A Fine Straight Ceiling Crack
This type of crack could indicate a poorly taped joint. If the installer did not use enough drywall mud during the taping process, the paper tape would not stick properly to the wall. This could result in a straight ‘crack’ along the edge of the loosened tape.
How to fix it – This problem does not indicate a structural or safety hazard, and therefore it can be ignored if the homeowner so wishes. The appearance of the crack can also be minimized by applying a small amount of thin drywall compound directly underneath the loosened tape to re-adhere it to the drywall.
A Discolored Crack
A discolored crack could indicate a moisture problem, as sometimes water from a leak can trickle down between a ceiling’s drywall panel and cause the tape to loosen. This will create the appearance of a crack and can leave yellow or brown stains around it. Before starting ceiling repairs, you will need to find the cause of the leak and fix it.
How to fix it – You will need to scrape off any loose tape to be able to re-tape the joint, using either a drywall repair kit or a paper tape and joint compound. For those with textured ceilings, you can use an aerosol texture product to cover your newly re-taped joint to ensure it will blend into the ceilings existing texture.
Tiny Spiderweb Cracks
If you notice your cracks are small and look like spiderwebs, it could indicate a thick application of drywall compound. The cracks will appear to run in all directions because the drywall compound will shrink as it dries.
How to fix it – To cover the cracks, you will need to apply a thin layer of drywall compound onto the existing texture. You could also try sanding down the existing surface so that you may apply a new drywall compound to your ceiling.
Ceiling And Wall Cracks
Ceiling cracks accompanied by wall cracks are often the result of a house settling. As houses age and settle, naturally thin crevices in the walls and ceilings will occur. These tiny superficial cracks can generally be re-taped; however, as the house continues to settle, the cracks will very likely reappear in the same place.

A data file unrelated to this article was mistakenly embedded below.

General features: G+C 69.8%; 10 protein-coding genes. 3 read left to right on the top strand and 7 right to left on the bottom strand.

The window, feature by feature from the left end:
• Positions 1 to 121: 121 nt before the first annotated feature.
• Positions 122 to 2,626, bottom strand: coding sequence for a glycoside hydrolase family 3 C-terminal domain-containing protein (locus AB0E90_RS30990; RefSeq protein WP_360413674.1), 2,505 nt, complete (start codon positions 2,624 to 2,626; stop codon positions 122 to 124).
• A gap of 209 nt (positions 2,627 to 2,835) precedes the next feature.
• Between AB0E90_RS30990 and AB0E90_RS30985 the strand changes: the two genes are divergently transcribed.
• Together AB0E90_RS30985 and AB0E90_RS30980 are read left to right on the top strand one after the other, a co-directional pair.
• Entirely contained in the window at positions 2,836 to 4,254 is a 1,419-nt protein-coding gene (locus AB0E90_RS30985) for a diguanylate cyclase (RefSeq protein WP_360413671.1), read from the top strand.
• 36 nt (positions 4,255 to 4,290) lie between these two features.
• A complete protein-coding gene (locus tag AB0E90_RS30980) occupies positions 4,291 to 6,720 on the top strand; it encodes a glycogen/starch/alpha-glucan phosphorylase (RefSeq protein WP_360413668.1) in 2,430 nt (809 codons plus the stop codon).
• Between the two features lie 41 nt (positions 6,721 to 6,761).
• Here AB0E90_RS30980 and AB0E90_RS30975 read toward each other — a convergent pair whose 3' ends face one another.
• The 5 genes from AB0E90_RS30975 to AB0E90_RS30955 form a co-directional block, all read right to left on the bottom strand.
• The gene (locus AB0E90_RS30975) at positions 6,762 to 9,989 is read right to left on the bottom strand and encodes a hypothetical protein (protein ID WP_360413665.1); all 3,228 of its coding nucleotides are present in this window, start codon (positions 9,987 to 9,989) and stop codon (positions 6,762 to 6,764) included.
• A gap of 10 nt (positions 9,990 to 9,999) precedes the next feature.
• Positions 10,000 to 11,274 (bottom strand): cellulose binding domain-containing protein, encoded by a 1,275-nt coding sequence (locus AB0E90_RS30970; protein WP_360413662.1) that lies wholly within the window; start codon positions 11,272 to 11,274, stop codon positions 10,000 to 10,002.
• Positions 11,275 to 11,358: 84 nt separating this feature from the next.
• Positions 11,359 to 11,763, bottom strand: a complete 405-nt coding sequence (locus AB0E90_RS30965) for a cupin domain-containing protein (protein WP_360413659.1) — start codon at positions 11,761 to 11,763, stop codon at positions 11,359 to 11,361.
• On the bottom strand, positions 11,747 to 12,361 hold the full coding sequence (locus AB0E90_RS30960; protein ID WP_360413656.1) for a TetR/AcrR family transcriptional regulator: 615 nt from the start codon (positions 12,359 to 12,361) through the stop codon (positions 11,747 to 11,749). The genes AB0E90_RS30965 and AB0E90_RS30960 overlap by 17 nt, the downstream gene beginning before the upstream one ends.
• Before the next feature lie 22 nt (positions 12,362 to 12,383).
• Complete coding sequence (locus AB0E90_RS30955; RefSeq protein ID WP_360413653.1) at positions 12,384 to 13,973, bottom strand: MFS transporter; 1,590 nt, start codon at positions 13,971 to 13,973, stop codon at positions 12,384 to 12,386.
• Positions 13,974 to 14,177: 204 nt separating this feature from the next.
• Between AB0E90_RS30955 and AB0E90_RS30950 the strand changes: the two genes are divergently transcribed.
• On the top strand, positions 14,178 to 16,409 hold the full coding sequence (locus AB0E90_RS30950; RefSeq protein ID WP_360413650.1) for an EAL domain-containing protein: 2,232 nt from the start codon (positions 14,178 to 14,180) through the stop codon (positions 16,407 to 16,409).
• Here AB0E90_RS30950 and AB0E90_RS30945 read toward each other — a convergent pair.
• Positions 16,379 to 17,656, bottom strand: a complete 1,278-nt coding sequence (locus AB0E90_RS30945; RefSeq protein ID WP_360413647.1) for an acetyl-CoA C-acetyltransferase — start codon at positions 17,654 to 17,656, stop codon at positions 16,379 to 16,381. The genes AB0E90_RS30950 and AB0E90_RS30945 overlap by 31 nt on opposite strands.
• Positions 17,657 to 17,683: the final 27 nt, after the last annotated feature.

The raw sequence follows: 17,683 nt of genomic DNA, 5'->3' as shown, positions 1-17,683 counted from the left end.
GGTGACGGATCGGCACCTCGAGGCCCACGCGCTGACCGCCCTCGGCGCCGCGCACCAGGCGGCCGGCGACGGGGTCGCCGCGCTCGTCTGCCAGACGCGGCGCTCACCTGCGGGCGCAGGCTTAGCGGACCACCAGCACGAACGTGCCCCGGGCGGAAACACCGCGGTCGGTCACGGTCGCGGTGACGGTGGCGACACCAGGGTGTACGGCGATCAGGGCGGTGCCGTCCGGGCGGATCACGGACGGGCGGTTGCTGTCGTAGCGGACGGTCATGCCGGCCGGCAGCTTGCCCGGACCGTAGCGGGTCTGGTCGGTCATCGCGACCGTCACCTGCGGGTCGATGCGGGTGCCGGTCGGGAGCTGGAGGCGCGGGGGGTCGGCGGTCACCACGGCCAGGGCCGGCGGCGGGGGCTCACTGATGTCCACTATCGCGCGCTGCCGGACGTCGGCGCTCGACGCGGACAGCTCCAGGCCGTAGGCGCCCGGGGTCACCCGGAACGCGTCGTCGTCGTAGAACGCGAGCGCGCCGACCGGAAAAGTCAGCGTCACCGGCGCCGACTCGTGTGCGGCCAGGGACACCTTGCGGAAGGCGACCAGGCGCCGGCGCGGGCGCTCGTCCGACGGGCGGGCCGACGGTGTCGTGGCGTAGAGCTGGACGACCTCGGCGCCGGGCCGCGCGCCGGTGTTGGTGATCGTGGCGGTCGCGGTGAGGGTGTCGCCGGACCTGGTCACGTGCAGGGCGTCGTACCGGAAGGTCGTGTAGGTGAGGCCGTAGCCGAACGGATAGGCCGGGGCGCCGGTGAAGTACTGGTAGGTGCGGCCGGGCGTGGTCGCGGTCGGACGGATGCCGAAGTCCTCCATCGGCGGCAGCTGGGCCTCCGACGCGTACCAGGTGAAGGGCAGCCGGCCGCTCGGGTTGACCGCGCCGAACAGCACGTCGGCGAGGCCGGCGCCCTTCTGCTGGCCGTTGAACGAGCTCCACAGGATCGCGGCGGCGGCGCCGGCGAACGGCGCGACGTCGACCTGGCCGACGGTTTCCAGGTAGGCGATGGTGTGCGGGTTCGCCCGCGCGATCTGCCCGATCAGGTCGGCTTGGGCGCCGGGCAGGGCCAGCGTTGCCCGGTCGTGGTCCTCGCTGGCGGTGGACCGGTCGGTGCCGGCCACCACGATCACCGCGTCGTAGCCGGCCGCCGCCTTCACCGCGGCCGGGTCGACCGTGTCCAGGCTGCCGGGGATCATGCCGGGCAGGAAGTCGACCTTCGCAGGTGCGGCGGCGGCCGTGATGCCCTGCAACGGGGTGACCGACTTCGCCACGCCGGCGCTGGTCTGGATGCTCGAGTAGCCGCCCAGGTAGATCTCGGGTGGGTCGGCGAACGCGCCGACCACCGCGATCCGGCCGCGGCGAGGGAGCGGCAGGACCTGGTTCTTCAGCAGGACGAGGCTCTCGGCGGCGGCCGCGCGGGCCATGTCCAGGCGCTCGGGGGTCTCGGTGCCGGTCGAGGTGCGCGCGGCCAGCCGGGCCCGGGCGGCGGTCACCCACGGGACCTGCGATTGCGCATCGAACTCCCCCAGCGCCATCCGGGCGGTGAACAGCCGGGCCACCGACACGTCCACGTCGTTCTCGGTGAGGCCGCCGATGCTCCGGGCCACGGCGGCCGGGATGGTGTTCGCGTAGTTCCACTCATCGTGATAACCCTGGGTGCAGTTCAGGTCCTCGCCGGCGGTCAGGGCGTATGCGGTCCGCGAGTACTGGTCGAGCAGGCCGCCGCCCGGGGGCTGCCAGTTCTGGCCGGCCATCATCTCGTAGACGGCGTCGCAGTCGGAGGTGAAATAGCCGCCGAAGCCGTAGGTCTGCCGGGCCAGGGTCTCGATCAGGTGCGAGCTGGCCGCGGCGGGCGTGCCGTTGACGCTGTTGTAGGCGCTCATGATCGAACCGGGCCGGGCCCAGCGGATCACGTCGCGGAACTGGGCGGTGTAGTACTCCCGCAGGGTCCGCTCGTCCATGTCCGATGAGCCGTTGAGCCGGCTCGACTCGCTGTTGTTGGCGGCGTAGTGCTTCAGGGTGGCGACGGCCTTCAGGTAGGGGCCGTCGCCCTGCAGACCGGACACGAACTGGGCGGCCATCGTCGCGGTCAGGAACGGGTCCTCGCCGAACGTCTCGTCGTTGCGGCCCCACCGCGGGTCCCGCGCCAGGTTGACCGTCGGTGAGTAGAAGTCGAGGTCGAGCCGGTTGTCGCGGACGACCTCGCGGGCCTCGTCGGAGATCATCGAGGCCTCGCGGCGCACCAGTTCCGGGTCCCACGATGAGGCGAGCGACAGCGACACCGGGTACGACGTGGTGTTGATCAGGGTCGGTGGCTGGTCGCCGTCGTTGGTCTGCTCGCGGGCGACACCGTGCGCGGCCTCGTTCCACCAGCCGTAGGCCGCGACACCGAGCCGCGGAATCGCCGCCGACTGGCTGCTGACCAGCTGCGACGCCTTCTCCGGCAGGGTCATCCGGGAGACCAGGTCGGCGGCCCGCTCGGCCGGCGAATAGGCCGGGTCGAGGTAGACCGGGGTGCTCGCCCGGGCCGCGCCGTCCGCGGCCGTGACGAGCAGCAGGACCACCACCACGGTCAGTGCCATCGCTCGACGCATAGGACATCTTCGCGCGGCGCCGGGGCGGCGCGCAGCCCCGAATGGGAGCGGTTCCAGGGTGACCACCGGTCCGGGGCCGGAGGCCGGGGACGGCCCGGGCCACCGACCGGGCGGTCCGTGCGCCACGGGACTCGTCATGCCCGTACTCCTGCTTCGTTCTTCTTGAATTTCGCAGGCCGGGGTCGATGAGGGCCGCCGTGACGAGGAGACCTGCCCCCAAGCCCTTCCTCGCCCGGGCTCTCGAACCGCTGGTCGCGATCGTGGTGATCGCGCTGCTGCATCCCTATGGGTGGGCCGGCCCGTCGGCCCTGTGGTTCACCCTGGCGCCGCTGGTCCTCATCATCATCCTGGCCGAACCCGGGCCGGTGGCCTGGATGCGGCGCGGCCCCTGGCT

If the cracks are wider than 1/8-inch, you may have to consult a reputable home builder, as this could indicate a structural problem.
Larger Cracks On A Bowed Ceiling
If your ceiling bows or sags, this indicates a problem that needs immediate attention. If you’ve had something heavy recently installed on the floor above, like a waterbed, pool table, or hot tub, then the ceiling joists may sag under any excessive weight.
Another reason for a ceiling to crack or bow would be an incorrect removal of a load-bearing wall or any damage to other support members.
How to fix it – A reputable builder or professional structural engineer should be called in to examine your ceiling as soon as possible. They will assess the damage and determine the best solution to remedy the situation.
There are multiple reasons for cracks to appear in your garage ceiling, with the two main culprits being structural damage and natural settling. If the cracks are due to settling, or an incorrect amount of drywall mud applied by the initial installer, the fixes are pretty simple and easy to do.
Suppose your ceiling is sagging and bowing, or you have any reason to suspect some recent structural damage has happened to your house (recent earthquake, hurricane, or tornado). In that case, you will need to call a structural engineer or home builder immediately to assess the damage and prepare a solution.